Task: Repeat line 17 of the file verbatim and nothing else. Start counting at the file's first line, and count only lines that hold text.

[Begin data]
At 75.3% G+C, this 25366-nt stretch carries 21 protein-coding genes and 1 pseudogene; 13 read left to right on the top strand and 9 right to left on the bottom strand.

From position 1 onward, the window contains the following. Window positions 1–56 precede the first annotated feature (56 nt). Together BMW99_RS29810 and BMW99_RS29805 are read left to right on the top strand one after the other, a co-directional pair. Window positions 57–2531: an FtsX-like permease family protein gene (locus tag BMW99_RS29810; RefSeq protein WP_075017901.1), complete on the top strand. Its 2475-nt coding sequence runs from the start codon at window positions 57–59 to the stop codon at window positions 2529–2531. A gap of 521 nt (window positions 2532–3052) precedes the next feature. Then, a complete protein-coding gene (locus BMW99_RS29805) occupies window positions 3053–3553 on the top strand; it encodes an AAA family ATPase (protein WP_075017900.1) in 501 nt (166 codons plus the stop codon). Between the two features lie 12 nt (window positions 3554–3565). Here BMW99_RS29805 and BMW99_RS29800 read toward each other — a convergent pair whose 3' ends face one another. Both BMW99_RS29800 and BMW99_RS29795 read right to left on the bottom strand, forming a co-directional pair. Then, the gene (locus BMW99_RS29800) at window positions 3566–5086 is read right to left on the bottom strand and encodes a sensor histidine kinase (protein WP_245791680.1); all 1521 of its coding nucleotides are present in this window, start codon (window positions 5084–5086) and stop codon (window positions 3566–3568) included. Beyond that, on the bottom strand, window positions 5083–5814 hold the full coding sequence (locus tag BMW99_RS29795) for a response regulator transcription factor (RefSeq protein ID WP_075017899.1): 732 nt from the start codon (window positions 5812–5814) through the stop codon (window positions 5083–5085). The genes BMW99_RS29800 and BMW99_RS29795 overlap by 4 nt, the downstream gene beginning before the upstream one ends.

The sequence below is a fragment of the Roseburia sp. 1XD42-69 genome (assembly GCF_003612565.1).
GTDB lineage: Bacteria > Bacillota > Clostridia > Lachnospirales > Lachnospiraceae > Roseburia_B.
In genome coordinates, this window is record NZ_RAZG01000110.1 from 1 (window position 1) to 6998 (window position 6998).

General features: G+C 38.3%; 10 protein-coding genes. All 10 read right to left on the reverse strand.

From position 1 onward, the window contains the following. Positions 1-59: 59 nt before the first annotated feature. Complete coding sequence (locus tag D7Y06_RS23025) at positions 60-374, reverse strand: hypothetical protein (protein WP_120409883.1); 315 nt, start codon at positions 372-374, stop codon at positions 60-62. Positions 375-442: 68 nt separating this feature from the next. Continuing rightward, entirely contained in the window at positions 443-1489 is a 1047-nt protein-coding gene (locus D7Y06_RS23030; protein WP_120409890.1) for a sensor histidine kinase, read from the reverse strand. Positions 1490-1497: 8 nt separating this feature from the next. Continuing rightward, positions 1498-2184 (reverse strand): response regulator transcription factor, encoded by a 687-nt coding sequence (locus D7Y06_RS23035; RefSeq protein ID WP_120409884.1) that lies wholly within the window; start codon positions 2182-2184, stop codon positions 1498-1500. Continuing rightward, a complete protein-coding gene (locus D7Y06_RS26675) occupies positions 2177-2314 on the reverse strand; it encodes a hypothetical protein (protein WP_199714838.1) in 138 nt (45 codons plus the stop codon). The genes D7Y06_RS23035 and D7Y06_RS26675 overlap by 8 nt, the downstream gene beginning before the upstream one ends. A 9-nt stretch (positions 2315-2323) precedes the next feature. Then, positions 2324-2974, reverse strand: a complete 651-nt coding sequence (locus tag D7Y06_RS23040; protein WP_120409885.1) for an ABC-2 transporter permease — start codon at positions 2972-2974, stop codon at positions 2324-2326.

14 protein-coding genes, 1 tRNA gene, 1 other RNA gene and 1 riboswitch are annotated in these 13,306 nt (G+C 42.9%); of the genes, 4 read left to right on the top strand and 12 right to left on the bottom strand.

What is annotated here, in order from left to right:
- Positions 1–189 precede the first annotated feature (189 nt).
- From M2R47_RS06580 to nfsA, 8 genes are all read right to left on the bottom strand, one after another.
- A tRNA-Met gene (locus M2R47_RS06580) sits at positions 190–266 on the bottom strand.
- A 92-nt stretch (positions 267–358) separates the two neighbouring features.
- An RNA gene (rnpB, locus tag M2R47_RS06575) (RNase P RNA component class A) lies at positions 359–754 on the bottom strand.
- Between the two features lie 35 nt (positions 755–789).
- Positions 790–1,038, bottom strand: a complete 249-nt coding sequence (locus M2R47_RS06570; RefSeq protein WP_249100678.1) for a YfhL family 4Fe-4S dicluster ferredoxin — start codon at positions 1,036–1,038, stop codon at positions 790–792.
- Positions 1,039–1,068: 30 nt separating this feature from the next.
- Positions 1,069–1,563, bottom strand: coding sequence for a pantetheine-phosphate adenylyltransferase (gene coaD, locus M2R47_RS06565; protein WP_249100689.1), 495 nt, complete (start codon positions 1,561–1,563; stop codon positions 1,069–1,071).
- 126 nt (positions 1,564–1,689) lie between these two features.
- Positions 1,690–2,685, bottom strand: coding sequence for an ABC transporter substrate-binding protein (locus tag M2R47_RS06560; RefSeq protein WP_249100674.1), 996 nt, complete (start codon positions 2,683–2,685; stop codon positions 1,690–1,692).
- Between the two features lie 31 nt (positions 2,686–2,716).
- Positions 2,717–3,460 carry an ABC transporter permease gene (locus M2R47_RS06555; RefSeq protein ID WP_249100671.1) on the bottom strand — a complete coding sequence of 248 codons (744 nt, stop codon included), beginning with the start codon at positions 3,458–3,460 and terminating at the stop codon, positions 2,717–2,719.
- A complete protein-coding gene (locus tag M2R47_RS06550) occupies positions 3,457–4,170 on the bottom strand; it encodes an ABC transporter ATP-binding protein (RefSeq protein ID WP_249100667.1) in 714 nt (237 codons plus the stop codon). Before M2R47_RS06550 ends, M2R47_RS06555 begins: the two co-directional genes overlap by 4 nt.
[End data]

- Positions 1,039–1,068: 30 nt separating this feature from the next.